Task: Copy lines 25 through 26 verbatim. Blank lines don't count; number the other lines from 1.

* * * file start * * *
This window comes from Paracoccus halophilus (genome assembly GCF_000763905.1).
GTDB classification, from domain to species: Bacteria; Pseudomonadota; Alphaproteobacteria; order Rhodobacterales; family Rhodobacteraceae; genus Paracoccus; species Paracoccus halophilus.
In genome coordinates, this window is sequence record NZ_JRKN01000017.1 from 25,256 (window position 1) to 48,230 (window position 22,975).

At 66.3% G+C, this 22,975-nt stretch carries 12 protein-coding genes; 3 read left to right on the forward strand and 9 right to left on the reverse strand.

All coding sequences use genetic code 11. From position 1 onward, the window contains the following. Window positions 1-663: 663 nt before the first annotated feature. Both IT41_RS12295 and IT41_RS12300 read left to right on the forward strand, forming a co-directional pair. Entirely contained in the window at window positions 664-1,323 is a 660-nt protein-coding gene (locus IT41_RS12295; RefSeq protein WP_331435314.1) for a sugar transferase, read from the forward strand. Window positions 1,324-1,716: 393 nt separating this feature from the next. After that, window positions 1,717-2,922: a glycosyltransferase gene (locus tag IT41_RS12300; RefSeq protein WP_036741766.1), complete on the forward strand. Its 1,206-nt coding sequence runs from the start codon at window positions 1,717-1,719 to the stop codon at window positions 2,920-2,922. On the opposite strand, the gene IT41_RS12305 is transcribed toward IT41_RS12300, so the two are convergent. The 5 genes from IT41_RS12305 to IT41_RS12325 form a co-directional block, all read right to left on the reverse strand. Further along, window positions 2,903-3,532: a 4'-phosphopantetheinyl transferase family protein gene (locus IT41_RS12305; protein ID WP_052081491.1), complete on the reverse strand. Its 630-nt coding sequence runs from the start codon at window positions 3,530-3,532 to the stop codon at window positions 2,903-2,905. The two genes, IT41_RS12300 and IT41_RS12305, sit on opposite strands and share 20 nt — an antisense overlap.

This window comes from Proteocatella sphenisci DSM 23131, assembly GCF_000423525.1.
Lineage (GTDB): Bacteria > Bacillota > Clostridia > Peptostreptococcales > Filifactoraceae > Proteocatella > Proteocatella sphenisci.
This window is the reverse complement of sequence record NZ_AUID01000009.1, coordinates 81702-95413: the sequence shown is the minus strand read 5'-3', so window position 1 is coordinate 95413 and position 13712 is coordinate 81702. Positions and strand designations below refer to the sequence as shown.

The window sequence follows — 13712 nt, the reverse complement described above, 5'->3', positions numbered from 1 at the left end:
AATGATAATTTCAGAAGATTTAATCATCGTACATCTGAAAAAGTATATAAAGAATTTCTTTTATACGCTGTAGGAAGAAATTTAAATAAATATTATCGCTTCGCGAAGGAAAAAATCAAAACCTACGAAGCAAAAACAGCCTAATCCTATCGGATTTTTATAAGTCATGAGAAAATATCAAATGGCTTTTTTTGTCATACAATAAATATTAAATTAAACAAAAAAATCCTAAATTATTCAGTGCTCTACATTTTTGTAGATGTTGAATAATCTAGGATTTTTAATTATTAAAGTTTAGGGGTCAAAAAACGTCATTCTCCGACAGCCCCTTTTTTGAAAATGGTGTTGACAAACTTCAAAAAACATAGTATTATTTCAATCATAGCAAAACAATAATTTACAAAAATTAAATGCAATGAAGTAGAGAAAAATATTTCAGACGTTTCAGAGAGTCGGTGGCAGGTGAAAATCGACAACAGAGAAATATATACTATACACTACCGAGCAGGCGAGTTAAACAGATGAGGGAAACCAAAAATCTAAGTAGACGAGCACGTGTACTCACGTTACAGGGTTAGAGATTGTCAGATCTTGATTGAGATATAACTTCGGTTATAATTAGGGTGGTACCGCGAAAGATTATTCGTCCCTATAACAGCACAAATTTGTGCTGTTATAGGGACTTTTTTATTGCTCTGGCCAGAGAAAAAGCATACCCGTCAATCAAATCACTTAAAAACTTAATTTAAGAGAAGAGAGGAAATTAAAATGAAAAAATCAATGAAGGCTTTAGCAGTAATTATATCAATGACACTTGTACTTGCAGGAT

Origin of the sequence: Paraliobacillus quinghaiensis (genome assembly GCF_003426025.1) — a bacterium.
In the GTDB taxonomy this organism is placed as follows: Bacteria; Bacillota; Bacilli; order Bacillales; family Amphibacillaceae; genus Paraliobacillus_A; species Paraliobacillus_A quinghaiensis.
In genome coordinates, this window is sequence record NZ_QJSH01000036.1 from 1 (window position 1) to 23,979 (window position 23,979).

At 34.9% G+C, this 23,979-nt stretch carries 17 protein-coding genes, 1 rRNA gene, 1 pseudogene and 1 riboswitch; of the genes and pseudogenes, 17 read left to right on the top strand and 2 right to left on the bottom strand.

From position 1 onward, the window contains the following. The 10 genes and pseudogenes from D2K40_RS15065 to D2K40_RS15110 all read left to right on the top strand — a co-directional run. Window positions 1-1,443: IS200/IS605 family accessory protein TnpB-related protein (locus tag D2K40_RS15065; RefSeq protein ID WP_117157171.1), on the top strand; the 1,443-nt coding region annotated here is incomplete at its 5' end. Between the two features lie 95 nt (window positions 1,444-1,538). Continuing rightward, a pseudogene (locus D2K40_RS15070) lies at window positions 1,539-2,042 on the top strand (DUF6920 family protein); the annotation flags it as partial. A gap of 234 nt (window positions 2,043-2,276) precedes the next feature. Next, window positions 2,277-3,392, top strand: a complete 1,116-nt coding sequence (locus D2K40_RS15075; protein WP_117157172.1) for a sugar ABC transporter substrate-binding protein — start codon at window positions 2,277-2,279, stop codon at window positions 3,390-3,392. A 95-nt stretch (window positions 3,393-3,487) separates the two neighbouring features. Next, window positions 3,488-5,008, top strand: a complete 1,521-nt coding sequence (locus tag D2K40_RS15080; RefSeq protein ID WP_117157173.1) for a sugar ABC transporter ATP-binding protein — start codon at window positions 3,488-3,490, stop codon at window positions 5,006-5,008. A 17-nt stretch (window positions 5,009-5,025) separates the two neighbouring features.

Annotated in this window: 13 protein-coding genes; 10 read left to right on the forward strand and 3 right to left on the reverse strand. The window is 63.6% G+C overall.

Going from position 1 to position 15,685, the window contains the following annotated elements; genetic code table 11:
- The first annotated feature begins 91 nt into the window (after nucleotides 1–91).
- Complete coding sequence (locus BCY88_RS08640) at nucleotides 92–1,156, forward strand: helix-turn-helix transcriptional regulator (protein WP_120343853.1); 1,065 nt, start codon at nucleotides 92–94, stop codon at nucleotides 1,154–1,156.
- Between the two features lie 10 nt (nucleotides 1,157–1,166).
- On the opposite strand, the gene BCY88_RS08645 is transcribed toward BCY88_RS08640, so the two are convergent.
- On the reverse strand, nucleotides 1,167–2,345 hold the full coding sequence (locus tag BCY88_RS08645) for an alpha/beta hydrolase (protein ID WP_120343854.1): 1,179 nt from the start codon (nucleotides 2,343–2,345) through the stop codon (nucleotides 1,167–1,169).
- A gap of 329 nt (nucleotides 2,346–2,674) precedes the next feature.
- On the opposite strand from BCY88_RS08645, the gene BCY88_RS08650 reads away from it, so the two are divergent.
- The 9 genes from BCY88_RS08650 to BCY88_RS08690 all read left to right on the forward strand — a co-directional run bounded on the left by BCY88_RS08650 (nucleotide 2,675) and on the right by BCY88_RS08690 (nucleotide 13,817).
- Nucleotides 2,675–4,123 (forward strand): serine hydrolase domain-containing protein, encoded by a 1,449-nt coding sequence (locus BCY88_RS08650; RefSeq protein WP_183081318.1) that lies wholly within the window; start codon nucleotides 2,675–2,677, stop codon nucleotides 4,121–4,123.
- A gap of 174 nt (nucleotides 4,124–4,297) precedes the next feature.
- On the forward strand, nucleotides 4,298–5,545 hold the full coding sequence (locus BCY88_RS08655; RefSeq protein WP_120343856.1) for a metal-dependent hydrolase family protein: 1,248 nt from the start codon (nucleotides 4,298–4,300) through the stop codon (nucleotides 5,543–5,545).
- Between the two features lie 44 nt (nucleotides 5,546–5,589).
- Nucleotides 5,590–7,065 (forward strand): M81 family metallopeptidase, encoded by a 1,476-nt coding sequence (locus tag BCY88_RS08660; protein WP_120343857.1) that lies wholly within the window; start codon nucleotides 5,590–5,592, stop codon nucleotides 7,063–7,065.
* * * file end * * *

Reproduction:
- The 9 genes from BCY88_RS08650 to BCY88_RS08690 all read left to right on the forward strand — a co-directional run bounded on the left by BCY88_RS08650 (nucleotide 2,675) and on the right by BCY88_RS08690 (nucleotide 13,817).
- Nucleotides 2,675–4,123 (forward strand): serine hydrolase domain-containing protein, encoded by a 1,449-nt coding sequence (locus BCY88_RS08650; RefSeq protein WP_183081318.1) that lies wholly within the window; start codon nucleotides 2,675–2,677, stop codon nucleotides 4,121–4,123.